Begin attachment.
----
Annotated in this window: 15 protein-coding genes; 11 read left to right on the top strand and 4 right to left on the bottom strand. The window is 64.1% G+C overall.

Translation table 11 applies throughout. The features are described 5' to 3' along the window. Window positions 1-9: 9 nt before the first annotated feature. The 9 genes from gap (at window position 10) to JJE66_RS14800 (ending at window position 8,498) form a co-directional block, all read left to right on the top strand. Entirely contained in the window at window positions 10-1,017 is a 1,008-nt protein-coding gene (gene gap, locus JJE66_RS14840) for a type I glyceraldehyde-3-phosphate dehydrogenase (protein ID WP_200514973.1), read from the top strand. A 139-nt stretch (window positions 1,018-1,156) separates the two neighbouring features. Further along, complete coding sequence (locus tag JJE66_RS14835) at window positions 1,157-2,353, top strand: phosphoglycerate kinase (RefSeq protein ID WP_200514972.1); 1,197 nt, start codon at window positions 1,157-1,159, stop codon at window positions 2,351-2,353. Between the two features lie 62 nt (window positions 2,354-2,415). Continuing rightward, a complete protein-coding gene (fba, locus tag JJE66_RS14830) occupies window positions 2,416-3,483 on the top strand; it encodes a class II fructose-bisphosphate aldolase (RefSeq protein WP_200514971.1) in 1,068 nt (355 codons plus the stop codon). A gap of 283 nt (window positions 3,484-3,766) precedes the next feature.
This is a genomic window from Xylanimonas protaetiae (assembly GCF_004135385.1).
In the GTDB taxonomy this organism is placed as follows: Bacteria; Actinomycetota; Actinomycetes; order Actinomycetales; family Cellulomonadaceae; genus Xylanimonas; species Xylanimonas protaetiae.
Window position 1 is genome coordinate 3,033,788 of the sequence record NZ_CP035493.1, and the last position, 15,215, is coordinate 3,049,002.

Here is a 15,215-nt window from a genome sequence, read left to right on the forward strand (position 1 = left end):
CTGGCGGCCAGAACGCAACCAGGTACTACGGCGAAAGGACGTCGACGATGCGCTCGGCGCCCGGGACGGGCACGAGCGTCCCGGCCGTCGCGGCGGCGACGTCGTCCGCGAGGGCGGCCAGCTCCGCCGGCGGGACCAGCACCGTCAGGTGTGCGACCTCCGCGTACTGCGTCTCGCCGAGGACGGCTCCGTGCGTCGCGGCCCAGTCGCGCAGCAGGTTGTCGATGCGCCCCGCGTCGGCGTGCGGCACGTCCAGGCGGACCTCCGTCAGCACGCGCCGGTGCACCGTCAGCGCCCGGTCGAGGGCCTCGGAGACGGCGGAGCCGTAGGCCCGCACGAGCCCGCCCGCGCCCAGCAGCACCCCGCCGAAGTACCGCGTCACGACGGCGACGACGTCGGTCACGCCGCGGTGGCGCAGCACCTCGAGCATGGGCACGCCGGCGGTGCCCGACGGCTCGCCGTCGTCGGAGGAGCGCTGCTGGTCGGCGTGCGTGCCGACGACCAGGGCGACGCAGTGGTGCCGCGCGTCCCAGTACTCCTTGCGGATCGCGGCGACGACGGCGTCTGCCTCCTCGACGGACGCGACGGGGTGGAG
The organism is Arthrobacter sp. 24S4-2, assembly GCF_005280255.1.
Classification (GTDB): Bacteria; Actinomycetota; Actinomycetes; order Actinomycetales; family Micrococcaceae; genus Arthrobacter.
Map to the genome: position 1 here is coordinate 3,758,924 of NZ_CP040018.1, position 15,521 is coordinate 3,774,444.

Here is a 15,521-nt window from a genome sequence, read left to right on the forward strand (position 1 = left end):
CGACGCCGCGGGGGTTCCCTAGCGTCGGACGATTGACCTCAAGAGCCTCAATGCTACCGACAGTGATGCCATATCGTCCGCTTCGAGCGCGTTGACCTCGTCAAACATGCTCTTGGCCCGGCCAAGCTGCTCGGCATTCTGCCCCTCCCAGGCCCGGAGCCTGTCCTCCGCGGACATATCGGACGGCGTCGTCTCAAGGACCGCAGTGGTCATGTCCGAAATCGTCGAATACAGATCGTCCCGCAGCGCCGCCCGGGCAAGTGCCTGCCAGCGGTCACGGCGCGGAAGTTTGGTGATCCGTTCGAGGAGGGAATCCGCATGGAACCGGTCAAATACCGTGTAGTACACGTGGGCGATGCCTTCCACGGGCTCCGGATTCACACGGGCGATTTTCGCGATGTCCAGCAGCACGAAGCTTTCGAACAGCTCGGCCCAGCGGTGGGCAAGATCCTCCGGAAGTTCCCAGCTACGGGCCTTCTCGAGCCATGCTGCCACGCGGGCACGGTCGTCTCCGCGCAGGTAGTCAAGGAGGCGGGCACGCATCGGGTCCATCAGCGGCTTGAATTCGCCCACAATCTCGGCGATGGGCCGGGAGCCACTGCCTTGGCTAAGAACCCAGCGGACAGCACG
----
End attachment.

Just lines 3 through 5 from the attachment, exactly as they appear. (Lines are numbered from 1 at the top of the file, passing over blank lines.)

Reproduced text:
This is a genomic window from Xylanimonas protaetiae (assembly GCF_004135385.1).
In the GTDB taxonomy this organism is placed as follows: Bacteria; Actinomycetota; Actinomycetes; order Actinomycetales; family Cellulomonadaceae; genus Xylanimonas; species Xylanimonas protaetiae.
Window position 1 is genome coordinate 3,033,788 of the sequence record NZ_CP035493.1, and the last position, 15,215, is coordinate 3,049,002.